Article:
The subscription sales funnel is pretty grueling. When a user hits a paywall, the publisher only has a few moments to sell them on the value of a subscription before they bounce off the page. They’re not going to want to waste that valuable real estate by also pitching the user on a less lucrative micropayments option. Doing so would lower the publisher’s subscription conversion rate without generating enough revenue through micropayments to justify such a move.
The economics of selling an article for $1 aren’t worth it
Which brings me to my next point: the economics of micropayments just aren’t all that great. Let’s say you’re a newspaper publisher in a mid-sized city like Richmond, VA. There’s probably no scenario where The Richmond Times Dispatch could reasonably sell more than 1,000 individual articles per month. Assuming that those articles cost $1 a piece, that’s a measly $12,000 per year in revenue. It’s simply not worth it to the newspaper to even bother with such a system if it doesn’t even cover the cost of one full-time employee.
Too much friction for too little value
Part of the reason the subscription bundle is such a successful model is because it creates the feeling of value. The largest and most successful subscription news outlets publish thousands of articles per month, and readers ascribe value to that bundle even if they don’t actually end up reading most of those articles. In fact, studies show that at least 50% of a publication’s subscribers don’t even visit that publication more than once a month. The same psychology applies to the cable bundle, where you pay $150 for hundreds of channels you never watch.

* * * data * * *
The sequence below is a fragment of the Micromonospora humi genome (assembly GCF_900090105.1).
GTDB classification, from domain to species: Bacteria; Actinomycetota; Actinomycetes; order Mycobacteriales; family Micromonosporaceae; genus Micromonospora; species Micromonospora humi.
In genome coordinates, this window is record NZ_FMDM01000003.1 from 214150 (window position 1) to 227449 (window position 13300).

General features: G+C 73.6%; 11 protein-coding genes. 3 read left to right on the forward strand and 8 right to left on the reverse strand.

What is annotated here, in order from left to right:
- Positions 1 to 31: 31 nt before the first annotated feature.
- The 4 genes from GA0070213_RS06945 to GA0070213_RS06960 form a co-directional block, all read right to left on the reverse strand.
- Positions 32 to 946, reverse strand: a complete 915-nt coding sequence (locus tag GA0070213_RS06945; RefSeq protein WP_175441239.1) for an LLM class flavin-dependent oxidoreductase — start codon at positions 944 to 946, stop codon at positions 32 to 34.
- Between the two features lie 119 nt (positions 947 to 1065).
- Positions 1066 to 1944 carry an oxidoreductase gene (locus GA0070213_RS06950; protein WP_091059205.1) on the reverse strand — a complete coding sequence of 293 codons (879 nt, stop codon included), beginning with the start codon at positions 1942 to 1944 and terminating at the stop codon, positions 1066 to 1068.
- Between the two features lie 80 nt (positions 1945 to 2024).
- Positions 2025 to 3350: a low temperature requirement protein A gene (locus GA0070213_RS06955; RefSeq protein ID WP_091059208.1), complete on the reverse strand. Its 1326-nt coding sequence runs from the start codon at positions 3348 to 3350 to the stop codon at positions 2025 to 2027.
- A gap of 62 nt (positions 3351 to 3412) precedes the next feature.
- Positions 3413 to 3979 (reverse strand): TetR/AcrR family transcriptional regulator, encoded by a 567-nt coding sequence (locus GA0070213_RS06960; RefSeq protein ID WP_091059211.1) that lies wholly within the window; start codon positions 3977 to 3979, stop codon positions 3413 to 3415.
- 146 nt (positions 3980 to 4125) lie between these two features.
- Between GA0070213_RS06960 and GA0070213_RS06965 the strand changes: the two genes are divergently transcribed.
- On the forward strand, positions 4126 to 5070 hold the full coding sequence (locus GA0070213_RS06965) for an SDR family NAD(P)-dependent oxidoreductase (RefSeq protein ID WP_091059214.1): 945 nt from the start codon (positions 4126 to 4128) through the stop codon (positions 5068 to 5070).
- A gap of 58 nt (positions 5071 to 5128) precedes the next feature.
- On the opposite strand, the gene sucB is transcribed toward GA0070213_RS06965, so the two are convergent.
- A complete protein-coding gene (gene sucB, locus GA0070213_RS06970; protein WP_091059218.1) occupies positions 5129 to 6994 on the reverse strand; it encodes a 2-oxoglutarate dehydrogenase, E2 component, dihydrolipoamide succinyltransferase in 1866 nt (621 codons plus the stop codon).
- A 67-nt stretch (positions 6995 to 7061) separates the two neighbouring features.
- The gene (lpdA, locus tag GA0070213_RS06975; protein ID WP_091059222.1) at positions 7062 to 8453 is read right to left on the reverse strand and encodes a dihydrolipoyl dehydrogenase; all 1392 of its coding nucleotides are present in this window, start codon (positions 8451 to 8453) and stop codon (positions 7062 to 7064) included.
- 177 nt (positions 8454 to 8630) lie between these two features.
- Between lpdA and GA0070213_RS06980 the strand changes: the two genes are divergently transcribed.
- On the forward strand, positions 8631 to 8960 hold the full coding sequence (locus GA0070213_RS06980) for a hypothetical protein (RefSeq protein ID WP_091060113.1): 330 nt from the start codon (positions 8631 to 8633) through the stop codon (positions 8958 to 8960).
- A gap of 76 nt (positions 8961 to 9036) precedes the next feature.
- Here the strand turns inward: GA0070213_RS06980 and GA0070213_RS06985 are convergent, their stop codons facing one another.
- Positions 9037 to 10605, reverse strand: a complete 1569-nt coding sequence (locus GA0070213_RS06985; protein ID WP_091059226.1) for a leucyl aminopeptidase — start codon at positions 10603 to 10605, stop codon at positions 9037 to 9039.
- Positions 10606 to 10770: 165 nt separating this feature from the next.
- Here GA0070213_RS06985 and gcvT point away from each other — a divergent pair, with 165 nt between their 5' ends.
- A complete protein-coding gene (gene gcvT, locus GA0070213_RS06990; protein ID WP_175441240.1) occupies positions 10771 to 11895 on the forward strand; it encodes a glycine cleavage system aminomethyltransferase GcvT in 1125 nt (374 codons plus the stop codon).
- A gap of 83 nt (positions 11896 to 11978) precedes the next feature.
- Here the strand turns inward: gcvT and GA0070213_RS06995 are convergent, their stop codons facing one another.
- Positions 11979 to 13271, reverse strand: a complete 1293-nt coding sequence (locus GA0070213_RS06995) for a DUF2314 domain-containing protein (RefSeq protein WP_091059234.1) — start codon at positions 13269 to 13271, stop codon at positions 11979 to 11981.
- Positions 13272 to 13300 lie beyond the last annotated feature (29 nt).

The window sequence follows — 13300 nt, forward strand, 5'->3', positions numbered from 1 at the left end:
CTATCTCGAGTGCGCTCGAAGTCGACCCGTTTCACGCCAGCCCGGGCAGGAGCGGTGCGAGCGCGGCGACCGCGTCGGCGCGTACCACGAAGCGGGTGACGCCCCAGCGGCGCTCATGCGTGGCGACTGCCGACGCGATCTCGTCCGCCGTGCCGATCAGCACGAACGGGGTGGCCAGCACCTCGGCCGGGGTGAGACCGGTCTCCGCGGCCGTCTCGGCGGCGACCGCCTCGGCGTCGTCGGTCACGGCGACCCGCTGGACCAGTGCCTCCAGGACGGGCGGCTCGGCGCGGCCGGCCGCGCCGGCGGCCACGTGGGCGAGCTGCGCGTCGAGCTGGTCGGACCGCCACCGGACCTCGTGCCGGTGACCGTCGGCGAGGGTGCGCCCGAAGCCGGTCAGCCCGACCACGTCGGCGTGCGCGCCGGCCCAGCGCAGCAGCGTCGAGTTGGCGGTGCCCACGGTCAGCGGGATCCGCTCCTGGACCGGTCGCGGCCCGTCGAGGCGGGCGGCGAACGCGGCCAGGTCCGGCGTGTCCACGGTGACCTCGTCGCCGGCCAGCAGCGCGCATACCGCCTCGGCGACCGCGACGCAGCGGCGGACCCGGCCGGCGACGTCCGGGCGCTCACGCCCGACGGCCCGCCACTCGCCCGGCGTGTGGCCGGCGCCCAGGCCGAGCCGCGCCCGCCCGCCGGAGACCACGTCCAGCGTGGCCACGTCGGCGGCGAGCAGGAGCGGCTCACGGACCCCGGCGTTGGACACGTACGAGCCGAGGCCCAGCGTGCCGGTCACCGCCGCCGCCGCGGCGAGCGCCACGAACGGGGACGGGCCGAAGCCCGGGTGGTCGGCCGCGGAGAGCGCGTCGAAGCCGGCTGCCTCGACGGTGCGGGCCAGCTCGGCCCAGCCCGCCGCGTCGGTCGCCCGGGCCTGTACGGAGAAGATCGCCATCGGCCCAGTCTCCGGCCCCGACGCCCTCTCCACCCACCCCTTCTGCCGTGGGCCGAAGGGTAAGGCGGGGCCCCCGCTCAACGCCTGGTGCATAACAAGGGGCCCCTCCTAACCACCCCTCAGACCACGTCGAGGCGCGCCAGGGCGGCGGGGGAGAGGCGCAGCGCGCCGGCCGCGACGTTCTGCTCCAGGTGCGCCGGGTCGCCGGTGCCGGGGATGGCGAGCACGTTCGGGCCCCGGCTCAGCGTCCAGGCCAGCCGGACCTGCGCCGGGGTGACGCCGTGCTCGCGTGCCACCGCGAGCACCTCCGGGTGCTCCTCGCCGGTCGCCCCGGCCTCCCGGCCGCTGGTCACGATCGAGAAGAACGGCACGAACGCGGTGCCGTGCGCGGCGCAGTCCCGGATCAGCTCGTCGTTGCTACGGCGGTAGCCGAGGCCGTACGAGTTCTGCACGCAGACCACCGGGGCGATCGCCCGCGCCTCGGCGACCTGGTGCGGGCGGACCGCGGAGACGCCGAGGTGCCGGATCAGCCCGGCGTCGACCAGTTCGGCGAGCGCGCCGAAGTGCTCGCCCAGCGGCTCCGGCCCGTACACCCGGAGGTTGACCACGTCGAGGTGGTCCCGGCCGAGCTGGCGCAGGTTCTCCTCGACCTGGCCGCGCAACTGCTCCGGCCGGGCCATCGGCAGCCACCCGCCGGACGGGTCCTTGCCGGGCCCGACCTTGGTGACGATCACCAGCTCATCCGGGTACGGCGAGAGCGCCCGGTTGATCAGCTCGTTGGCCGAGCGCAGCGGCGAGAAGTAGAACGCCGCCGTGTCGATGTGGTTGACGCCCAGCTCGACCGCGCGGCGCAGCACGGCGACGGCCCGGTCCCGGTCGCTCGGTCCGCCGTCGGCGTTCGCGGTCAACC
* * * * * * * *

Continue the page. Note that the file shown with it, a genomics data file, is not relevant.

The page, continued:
A single article isn’t perceived to have much value, and it’s simply not worth it to the average user to go through the effort of signing up for an account and entering their credit card number just so they can access that one article. Not when there’s an unlimited amount of free content just a click away.
No publisher wants to be the first to go all in
Some startups have proposed a solution to the friction problem: a single sign-on platform through which everyone has already created an account and entered their credit card information. That way, whenever you land on a paywalled article, you can simply push a button to purchase it without creating a new account.